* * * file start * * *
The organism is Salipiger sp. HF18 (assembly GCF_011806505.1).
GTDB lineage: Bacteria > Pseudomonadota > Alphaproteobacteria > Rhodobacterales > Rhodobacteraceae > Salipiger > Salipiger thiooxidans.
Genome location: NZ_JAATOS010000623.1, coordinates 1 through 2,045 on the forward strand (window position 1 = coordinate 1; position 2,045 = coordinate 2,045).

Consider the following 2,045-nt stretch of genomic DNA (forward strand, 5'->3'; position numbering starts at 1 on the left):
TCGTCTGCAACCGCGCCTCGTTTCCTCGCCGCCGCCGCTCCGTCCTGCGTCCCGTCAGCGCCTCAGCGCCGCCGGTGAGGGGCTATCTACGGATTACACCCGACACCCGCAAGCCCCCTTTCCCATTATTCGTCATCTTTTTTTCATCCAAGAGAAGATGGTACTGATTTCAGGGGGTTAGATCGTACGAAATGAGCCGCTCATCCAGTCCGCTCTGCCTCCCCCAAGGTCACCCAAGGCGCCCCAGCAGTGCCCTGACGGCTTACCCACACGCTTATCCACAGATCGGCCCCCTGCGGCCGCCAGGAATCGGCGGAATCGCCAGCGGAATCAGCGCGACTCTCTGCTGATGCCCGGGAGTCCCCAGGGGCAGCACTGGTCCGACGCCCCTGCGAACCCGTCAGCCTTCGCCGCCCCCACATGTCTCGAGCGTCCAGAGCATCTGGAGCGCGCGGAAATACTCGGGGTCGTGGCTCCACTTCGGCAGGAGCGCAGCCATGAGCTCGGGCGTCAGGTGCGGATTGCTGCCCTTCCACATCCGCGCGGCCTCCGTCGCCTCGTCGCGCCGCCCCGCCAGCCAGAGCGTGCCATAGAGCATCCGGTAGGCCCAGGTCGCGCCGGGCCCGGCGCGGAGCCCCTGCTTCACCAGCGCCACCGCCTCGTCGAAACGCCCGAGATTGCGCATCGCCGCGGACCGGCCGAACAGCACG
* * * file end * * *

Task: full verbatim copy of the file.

The organism is Salipiger sp. HF18 (assembly GCF_011806505.1).
GTDB lineage: Bacteria > Pseudomonadota > Alphaproteobacteria > Rhodobacterales > Rhodobacteraceae > Salipiger > Salipiger thiooxidans.
Genome location: NZ_JAATOS010000623.1, coordinates 1 through 2,045 on the forward strand (window position 1 = coordinate 1; position 2,045 = coordinate 2,045).

Consider the following 2,045-nt stretch of genomic DNA (forward strand, 5'->3'; position numbering starts at 1 on the left):
TCGTCTGCAACCGCGCCTCGTTTCCTCGCCGCCGCCGCTCCGTCCTGCGTCCCGTCAGCGCCTCAGCGCCGCCGGTGAGGGGCTATCTACGGATTACACCCGACACCCGCAAGCCCCCTTTCCCATTATTCGTCATCTTTTTTTCATCCAAGAGAAGATGGTACTGATTTCAGGGGGTTAGATCGTACGAAATGAGCCGCTCATCCAGTCCGCTCTGCCTCCCCCAAGGTCACCCAAGGCGCCCCAGCAGTGCCCTGACGGCTTACCCACACGCTTATCCACAGATCGGCCCCCTGCGGCCGCCAGGAATCGGCGGAATCGCCAGCGGAATCAGCGCGACTCTCTGCTGATGCCCGGGAGTCCCCAGGGGCAGCACTGGTCCGACGCCCCTGCGAACCCGTCAGCCTTCGCCGCCCCCACATGTCTCGAGCGTCCAGAGCATCTGGAGCGCGCGGAAATACTCGGGGTCGTGGCTCCACTTCGGCAGGAGCGCAGCCATGAGCTCGGGCGTCAGGTGCGGATTGCTGCCCTTCCACATCCGCGCGGCCTCCGTCGCCTCGTCGCGCCGCCCCGCCAGCCAGAGCGTGCCATAGAGCATCCGGTAGGCCCAGGTCGCGCCGGGCCCGGCGCGGAGCCCCTGCTTCACCAGCGCCACCGCCTCGTCGAAACGCCCGAGATTGCGCATCGCCGCGGACCGGCCGAACAGCACG